Six things to do with Interactive Whiteboards


Ahh… the interactive whiteboard. Judging by the coverage this is getting at conferences and so on, I’d say it really represents the next frontier in language teaching. I still have yet to work with one seriously (the only time I’ve used one was at a demonstration) but I can see the advantages if used correctly. Teachers have told me “yeah, IWBs, great…but we have nothing to use with them, no activities, no material”. This is where someone like Daniel Martin comes in. He has written a book called Activities for Interactive Whiteboards. I grabbed a hold of him at the last TESOL Spain conference and asked him for half a dozen ideas for a newbie like me. Here they are…

1. Work with text. Type text, then select the virtual pen application and set the color to the same background color on the screen (typically white). Run the pen over the text, thus hiding it and giving the visual impression that nothing is there. Then select the virtual eraser and drag it over the hiding text thus revealing it. This is a very useful trick for fill in the gap activities, for instance.

2. Work with videos. Find a short video from a website, play it and, as you play it, annotate –or have a student do it- key vocabulary to be found in that footage around the edges. Then your students, in pairs, may tell each other what they just saw using the help provided by the annotations.

3. Record students’ work. Present some grammar and have your students write sentences on the board to exemplify the grammar points covered. Then print some handouts with the personalized sentences or post the file to your blog or website.

4. Work with pictures. A picture is worth a thousand words. Google any concrete noun being dealt with in class that your students may not know (dome, frame, thorn, eyelash, etc.). Then have your students explain their meaning to you in English.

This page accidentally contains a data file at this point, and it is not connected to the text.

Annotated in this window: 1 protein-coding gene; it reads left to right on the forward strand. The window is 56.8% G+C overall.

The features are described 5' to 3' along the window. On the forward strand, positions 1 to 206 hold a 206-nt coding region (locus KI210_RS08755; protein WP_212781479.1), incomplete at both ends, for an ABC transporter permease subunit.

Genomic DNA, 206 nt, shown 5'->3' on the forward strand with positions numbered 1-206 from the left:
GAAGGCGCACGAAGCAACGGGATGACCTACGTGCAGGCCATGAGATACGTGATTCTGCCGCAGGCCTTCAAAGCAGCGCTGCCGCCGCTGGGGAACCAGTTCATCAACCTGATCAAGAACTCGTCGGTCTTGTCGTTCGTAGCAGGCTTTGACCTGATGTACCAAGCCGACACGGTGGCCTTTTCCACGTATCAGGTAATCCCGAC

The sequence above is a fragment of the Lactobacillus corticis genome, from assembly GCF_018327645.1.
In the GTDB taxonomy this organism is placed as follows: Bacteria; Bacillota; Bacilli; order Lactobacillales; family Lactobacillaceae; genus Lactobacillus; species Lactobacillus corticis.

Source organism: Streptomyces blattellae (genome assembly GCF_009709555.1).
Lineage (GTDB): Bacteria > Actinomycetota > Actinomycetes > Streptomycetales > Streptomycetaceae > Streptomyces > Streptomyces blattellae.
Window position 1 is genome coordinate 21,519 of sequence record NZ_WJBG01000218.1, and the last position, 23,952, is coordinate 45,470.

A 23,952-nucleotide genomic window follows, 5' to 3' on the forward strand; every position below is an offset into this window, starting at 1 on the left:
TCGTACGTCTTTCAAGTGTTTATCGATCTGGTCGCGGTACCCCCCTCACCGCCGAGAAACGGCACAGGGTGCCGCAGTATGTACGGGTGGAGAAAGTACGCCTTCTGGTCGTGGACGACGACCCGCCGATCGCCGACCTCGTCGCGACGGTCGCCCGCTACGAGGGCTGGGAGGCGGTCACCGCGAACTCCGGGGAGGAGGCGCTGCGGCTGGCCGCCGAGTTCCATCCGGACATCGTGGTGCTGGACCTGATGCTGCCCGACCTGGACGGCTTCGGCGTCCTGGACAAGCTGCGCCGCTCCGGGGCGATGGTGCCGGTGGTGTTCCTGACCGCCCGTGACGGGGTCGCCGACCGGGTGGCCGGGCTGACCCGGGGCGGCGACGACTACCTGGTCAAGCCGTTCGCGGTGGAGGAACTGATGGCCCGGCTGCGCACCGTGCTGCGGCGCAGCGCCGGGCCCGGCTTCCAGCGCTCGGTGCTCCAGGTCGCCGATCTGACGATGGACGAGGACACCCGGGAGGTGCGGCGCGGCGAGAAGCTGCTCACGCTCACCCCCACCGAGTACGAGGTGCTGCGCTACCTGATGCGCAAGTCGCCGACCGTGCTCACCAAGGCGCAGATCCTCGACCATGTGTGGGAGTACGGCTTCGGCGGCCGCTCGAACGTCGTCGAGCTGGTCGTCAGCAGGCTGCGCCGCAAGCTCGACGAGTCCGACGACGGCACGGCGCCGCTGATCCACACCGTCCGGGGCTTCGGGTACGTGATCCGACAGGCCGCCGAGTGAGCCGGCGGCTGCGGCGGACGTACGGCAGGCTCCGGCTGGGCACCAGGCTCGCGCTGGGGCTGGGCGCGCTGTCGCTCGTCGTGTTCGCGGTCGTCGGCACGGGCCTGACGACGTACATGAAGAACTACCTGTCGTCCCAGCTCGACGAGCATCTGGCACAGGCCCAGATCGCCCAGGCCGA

5. Work on writing. Keep a classroom blog and then encourage your students to submit their writing samples. This is a good opportunity for showing good examples of work (make annotations on the board as you display those samples and perhaps print some copies later as well). Give real purpose to writing assignments. That way they can be accessed and read not just by everyone else in the class but in fact by the whole world.

6. Have fun. Find language games online and use them in the classroom. 



Daniel Martín is an English teacher, teacher trainer and author of the book Activities for Interactive Whiteboards, Helbling Languages.

Published in: on March 25, 2009 at 11:15 am  Comments (7)  
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7 CommentsLeave a comment

  1. (7) Treat it as a window into another world ! –

  2. (8) Get students to suggest ways of doing things with it that you don’t know how to do. Genuine communication and refreshing role reversal.

  3. I use mine for hangman. Should I feel guilty about that?

  4. I use mine to make sure I spend one or two extra hours a day preparing IWB slides at school and so cannot waste my money on anything fun on weekdays.

    TEFLtastic blog-

  5. For anyone interested in IWBs (or interactive white elephants, as they have been called), there’s a lively debate at the IATEFL Cardiff / British Council entitled “IWBs are useless. Discuss.” Lots of differing opinions (including contributors to this blog like Gavin Dudeney, Scott Thornbury and Graham Stanley) and useful links to articles, practical suggestions, etc.

  6. Your post and the IATEFL link inspired me to have my own go at the subject:

    15 things not to do with an interactive whiteboard-

    TEFLtastic blog-

  7. If you’re interested in some other interactive whiteboard resources and networking with other teachers. Check out this blog:

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